Such a dedicated European Hydrogen Backbone (2040 layout) requires an estimated total investment of €27-64 billion based on using 75% of converted natural gas pipelines connected by 25% new pipeline stretches. These costs are relatively limited in the overall context of the European energy transition and substantially lower than earlier rough estimations. The relatively wide range in the estimate is mainly due to uncertainties in (location dependent) compressor costs.
The operational cost is lower than expected as well; the amount of electricity required is around 2% of the energy content of the hydrogen transported, taken over a transport distance of 1,000 km. So, while the European Hydrogen Backbone provides competition and security of supply, costs for transport of hydrogen account for only a small part of total hydrogen costs for end users. The levelised cost is estimated to be between €0.09-0.17 per kg of hydrogen per 1000 km², allowing hydrogen to be transported cost-effectively over long distances across Europe.
This paper concludes that the cost of such a European Hydrogen Backbone can be very modest compared to the foreseen size of the hydrogen markets. That is why we now propose to launch it as a ‘first mover’, facilitating developments on the supply and demand side. European gas infrastructure companies are ready to lead and to invest in hydrogen transport to facilitate a scaling up of hydrogen, thereby being part of the solution to create a climate neutral European energy system and a European market for hydrogen. The backbone should allow for access by all interested market parties under equal terms and conditions.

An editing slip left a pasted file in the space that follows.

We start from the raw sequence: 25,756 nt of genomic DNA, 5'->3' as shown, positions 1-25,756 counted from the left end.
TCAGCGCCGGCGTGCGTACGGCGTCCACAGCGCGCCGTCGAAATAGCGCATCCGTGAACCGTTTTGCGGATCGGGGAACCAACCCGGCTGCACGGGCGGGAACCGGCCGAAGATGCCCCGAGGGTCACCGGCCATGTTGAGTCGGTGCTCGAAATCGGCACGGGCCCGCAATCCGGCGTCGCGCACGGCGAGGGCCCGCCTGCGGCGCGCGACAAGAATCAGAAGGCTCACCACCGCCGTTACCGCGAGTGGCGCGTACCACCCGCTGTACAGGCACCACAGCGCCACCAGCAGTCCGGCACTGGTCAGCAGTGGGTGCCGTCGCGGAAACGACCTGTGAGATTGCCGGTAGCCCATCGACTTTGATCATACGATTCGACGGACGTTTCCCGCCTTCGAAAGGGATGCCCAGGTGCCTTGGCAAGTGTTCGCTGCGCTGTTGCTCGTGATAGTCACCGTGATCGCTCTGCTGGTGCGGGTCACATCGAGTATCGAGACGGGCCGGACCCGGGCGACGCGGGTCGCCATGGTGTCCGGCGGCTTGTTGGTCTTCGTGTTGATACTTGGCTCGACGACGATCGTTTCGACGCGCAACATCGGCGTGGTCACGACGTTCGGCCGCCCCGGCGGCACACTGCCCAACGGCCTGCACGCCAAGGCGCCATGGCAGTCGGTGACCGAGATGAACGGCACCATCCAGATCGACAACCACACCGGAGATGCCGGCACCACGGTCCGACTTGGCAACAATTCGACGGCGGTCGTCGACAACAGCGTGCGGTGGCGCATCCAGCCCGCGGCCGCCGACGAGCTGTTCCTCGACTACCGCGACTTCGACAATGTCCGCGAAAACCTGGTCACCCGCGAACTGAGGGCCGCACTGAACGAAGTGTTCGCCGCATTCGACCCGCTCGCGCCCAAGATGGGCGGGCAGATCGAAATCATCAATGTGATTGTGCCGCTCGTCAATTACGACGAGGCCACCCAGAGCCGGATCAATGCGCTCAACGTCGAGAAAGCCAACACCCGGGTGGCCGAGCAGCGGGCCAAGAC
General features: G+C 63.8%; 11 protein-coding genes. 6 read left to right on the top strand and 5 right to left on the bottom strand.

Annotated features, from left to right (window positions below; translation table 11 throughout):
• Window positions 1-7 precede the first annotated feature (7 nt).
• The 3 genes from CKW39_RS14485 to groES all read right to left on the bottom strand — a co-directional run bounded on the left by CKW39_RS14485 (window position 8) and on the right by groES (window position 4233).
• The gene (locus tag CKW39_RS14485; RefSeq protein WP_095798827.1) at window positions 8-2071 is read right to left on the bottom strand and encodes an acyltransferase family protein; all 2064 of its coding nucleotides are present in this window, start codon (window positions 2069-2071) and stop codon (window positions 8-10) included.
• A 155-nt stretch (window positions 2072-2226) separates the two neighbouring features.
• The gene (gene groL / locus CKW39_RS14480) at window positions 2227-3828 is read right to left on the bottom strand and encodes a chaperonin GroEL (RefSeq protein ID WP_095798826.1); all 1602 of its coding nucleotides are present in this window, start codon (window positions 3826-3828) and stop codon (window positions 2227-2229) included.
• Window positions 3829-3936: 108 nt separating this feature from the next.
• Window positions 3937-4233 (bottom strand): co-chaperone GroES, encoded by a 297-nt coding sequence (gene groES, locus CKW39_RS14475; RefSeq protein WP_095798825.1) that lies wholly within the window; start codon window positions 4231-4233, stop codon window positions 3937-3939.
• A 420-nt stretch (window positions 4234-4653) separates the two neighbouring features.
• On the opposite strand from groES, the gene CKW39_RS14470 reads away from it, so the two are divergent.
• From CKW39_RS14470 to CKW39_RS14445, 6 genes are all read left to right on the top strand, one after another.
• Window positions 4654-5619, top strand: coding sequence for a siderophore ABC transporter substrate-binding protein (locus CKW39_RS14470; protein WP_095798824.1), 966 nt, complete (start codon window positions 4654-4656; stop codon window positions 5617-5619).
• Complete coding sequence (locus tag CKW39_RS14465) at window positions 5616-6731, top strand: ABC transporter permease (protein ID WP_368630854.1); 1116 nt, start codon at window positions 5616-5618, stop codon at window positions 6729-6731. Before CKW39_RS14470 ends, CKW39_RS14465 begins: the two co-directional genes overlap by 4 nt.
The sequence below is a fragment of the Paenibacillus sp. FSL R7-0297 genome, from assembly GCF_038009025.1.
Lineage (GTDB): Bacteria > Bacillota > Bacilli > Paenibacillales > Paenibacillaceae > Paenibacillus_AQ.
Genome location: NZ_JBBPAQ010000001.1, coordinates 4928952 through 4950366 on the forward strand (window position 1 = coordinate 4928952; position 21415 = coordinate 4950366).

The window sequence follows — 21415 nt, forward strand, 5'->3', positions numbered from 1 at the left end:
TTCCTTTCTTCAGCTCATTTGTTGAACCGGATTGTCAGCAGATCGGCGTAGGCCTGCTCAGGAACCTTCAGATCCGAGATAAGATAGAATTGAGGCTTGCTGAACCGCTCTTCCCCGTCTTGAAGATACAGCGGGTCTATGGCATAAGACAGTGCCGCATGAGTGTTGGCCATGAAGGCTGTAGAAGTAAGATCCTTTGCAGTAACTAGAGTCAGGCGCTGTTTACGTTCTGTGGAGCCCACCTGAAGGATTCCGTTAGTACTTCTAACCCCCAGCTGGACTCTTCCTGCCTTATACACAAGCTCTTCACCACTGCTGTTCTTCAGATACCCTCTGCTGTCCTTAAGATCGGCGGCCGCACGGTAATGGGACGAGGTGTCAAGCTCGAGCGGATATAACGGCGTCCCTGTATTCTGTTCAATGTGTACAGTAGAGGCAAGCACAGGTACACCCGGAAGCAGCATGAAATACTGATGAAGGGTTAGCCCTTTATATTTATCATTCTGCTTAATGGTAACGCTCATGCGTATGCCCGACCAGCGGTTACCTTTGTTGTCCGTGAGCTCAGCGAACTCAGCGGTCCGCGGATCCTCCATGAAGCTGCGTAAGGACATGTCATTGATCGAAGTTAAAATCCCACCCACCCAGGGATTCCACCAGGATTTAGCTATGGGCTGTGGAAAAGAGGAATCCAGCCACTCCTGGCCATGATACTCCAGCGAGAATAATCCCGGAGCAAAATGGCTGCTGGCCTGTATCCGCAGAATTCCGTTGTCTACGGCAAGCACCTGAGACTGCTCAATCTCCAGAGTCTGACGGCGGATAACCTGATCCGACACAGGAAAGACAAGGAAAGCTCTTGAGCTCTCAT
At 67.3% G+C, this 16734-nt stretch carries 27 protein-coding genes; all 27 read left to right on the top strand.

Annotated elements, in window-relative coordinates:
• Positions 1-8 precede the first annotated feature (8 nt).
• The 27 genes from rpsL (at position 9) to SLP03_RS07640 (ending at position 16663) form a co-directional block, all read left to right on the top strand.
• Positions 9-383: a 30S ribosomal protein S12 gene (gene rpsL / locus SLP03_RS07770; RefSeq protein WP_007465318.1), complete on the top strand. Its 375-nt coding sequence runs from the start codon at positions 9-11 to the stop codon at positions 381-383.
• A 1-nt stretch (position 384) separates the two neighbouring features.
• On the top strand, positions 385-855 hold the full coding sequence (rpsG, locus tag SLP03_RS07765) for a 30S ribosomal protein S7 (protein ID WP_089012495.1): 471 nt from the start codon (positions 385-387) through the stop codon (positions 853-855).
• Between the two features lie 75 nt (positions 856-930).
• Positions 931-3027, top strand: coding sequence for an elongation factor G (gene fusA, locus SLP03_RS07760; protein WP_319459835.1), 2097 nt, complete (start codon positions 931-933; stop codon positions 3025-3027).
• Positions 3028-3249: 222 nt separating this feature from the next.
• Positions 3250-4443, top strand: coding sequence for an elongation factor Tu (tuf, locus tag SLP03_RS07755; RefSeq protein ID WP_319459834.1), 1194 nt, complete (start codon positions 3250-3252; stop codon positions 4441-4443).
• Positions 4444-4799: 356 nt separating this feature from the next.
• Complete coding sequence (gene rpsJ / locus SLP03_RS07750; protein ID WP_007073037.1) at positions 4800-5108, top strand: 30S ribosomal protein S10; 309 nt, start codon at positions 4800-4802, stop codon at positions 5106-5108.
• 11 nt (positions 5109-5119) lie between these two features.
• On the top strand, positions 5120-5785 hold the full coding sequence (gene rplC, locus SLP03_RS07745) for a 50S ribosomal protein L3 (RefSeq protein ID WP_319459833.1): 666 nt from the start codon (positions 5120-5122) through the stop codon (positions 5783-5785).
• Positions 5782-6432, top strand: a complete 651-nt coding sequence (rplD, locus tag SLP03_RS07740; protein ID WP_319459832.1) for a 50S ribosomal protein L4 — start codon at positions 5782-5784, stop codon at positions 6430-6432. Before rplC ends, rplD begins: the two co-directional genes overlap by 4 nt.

Enabling the creation of a European Hydrogen Backbone has multiple implications for policy making. In its recent Hydrogen Strategy, the European Commission has already announced that it aims to ensure the full integration of hydrogen infrastructure in the infrastructure planning, including through the revision of the Trans-European Networks for Energy and the work on the Ten-Year Network Development Plans (TYNDPs). Policy making on sustainable finance, and the review of the gas legislation for competitive decarbonised gas markets will also need to play their role in enabling the long-term investments in this key European infrastructure.
This European Hydrogen Backbone is an open initiative. We invite other gas infrastructure companies from across Europe and from adjacent geographies and our associations GIE and ENTSOG to join in the thinking, to further developing the plan and expanding it into a truly pan-European undertaking. We are also looking forward to discussing our initiative with stakeholders including policy makers and with initiatives on the supply and demand side, including Hydrogen Europe’s 2 * 40 GW electrolyser plan.
As European gas infrastructure companies, we fully support the European Green Deal and we are willing to play our part in facilitating the scale up of renewable and low carbon gas. We see the European Hydrogen Backbone as a critical piece of the puzzle.